2) No penalty for non-State service providers: These non-State service providers are only subject to the procedures for seeking authentication of Aadhaar information from UIDAI and protecting the information from unauthorised disclosure. They will not be liable for any penalty under the law (ranging from a fine to imprisonment for three years) if they commit any of the offences listed in Chapter VII, as may be applicable to them, such as, the unauthorised use of identity information or non-compliance with intimation requirements.
3) Expansion of the scope of ‘biometric data’ that can be collected by UIDAI: Clause 2(g) defines ‘biometric information’ to mean photograph, finger print and iris scan. However when read with Clause 23(2)(a), the UIDAI will be empowered to prescribe the collection of any other biometric information through the regulations at a later date. So this Bill leaves the window open for the UIDAI and eventually the Government to collect even DNA data about individuals in the name of Aadhaar. The decision to collect such ‘other biometric information’ will be ratified by Parliament post facto only (see Clause 55). Will MPs debate the immense potential for the misuse of this provision remains to be seen. The Government has already been working on a Human DNA Profiling Bill in the name of developing a DNA database of ‘criminals’, suspects of crime and missing persons apart from, believe it or not, – “volunteers”. The Aadhaar Bill creates a legal basis for the UIDAI to collect DNA data of all individuals living across the country (except J&K) in this regard.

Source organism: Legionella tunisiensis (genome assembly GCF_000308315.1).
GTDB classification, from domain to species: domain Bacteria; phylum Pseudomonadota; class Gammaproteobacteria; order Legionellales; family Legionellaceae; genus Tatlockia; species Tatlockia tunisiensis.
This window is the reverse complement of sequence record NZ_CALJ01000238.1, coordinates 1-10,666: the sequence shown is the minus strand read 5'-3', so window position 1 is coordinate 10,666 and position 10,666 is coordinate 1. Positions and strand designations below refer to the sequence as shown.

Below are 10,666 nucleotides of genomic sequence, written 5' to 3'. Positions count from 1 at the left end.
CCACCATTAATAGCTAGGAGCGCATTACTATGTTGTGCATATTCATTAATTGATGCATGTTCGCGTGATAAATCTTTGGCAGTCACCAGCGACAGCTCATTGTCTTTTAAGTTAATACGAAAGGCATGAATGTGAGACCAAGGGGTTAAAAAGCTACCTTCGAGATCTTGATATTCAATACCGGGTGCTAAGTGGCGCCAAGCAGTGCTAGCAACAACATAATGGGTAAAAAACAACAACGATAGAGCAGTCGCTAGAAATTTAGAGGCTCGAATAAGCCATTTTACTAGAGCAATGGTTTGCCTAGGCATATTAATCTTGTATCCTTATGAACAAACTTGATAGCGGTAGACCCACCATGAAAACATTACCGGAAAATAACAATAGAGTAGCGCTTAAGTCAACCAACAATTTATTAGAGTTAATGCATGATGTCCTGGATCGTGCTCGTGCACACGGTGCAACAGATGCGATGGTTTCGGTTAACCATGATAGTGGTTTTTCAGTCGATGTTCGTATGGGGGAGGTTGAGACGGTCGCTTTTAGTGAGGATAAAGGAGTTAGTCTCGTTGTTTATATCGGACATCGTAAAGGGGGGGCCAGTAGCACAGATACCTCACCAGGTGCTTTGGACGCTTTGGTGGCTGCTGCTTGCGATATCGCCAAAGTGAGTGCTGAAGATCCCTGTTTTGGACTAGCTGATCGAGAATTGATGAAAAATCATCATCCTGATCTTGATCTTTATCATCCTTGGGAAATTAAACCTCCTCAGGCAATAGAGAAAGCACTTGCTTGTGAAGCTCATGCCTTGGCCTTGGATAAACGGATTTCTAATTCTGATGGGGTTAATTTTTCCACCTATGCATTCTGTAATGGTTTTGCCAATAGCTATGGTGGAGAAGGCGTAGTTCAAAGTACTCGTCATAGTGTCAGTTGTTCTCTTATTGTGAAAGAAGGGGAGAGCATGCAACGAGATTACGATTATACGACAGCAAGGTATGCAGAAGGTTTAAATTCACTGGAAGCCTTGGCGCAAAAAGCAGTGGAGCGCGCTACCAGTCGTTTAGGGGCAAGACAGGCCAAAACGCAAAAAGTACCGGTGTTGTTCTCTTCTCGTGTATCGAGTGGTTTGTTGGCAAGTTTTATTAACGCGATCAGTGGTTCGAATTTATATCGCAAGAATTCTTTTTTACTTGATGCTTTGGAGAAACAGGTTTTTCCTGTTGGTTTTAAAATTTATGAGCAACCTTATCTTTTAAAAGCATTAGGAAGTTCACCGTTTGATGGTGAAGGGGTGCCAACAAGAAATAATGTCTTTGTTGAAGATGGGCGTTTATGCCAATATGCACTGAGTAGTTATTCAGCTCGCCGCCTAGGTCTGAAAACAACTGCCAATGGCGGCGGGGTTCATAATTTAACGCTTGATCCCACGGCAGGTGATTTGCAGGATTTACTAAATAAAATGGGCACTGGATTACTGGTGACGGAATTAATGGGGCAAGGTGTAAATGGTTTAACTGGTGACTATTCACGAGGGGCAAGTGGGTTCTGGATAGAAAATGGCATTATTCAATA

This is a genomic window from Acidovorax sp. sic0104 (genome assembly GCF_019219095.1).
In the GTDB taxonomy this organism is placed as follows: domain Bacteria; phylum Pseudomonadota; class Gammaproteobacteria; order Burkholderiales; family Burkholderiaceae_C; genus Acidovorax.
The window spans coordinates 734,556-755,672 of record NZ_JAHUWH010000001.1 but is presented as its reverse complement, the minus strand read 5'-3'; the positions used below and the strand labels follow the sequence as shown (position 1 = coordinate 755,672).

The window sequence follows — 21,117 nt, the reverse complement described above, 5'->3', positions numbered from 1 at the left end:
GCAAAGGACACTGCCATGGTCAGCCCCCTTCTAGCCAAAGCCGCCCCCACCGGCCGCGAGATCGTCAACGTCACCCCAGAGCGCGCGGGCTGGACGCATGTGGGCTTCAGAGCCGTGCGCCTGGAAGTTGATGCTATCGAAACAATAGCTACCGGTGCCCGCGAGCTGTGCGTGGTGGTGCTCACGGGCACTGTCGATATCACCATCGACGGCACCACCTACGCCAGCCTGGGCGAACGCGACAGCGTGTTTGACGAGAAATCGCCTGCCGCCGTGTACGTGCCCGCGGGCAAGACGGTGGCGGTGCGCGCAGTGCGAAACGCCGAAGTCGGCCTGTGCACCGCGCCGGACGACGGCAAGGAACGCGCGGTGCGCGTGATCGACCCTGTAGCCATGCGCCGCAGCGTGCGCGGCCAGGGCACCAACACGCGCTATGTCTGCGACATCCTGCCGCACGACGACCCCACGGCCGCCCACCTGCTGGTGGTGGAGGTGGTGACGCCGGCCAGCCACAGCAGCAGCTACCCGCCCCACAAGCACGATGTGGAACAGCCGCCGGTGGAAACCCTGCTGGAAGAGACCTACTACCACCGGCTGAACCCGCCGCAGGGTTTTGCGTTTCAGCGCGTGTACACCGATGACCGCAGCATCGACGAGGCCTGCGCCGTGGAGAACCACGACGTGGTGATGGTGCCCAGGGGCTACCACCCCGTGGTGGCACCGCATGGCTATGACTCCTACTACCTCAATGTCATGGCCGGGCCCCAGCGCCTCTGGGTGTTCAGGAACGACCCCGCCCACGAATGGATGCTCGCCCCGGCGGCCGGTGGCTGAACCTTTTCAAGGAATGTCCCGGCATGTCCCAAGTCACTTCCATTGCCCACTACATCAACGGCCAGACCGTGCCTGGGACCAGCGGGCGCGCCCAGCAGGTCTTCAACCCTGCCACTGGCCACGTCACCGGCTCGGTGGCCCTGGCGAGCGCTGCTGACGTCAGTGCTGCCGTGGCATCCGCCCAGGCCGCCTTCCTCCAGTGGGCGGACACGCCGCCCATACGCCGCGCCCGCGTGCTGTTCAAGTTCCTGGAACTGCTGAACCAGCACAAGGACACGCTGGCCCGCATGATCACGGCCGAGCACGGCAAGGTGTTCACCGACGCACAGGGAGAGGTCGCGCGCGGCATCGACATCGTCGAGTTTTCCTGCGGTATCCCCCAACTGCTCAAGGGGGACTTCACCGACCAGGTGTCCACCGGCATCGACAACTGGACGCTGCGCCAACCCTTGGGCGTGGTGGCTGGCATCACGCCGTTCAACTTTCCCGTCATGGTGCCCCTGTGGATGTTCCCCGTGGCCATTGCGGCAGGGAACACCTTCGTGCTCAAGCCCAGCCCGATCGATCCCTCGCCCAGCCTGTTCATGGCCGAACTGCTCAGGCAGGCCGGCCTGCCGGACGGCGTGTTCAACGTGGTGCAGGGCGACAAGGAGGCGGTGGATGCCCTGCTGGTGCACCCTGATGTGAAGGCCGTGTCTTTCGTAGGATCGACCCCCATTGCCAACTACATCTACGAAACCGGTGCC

4) Requiring people to undergo authentication procedure for availing ‘any service’ for which money will be spent from the Consolidated Fund of India: Clause 7 authorises the Central or the State Governments to make it a conditionality for any person to undergo Aadhaar authentication for availing any ‘service’ for which cost will be incurred from the Consolidated Fund of India. Theoretically, an ailing person may be compelled to undergo Aadhaar authentication just to get enrolled at Safdarjung Hospital or at the All India Institute of Medical Sciences in Delhi before getting treatment. Or any person who wants to get a complaint filed by the Delhi Police might ascertain Aadhaar authentication of his/her identity before the FIR is actually lodged. In all 3 cases – Safdarjung, AIIMS and Delhi Police, the services rendered by them are paid for by through Consolidated Fund of India. Furthermore, in order to get a child’s birth, a marriage or even a death of a person registered by the authorities in the Union territories like Delhi Aadhaar may become (or has already become) compulsory thanks to the Aadhaar Bill – all these agencies are paid for through the Consolidated Fund of India.
The proviso to Clause 7 does talk about offering an alternate means of identification if he/she does not have Aadhaar number. However such alternative must also be “viable” in the opinion of the concerned Government. Unless clear guidelines are issued on what is to be deemed ‘viable’ in every context, there is every likelihood of a large number of people being denied essential services. Stories of genuine ration card holders being denied access to subsidised food grains at fair price shops because the biometric reader does not provide a positive and true match have started trickling in. So will poor technology and implementation trump the promise of efficiency remains to be seen.